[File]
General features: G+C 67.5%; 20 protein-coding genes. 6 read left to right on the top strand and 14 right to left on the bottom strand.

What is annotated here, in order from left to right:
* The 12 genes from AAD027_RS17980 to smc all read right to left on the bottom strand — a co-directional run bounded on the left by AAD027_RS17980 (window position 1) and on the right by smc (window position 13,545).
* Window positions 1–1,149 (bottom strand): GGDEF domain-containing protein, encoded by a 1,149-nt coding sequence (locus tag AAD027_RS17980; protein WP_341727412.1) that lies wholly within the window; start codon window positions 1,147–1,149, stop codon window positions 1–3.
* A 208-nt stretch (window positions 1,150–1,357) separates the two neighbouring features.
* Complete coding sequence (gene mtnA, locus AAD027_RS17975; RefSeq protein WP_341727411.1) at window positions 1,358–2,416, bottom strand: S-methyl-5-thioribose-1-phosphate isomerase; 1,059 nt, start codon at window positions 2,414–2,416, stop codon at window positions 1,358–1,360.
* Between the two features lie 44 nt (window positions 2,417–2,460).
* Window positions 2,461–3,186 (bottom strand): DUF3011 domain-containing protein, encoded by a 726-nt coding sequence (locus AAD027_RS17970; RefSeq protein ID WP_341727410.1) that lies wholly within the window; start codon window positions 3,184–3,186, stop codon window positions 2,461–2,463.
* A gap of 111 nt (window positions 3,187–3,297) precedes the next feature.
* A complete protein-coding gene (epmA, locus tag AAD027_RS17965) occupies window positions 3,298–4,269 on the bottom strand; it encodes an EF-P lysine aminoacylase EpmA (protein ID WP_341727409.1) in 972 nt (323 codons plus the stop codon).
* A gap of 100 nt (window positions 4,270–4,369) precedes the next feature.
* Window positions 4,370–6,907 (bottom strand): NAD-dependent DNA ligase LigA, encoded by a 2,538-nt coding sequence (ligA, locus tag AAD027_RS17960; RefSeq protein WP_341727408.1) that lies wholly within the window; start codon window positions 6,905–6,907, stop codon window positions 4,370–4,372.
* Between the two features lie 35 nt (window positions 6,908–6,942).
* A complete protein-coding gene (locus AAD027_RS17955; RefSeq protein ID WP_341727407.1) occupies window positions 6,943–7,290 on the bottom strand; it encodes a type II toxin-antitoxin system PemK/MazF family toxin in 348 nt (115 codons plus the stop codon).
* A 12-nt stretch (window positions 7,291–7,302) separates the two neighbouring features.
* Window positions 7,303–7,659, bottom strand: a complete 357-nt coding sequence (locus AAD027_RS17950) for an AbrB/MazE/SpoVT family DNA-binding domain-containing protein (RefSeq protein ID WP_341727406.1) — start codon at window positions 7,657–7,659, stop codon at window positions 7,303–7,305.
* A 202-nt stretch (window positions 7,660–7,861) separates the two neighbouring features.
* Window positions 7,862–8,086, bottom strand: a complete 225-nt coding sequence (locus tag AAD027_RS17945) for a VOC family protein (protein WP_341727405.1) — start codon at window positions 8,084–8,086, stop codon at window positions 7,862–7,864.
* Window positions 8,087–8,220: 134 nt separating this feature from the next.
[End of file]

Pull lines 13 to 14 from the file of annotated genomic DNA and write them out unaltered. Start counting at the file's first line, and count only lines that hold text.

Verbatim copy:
* Between the two features lie 35 nt (window positions 6,908–6,942).
* A complete protein-coding gene (locus AAD027_RS17955; RefSeq protein ID WP_341727407.1) occupies window positions 6,943–7,290 on the bottom strand; it encodes a type II toxin-antitoxin system PemK/MazF family toxin in 348 nt (115 codons plus the stop codon).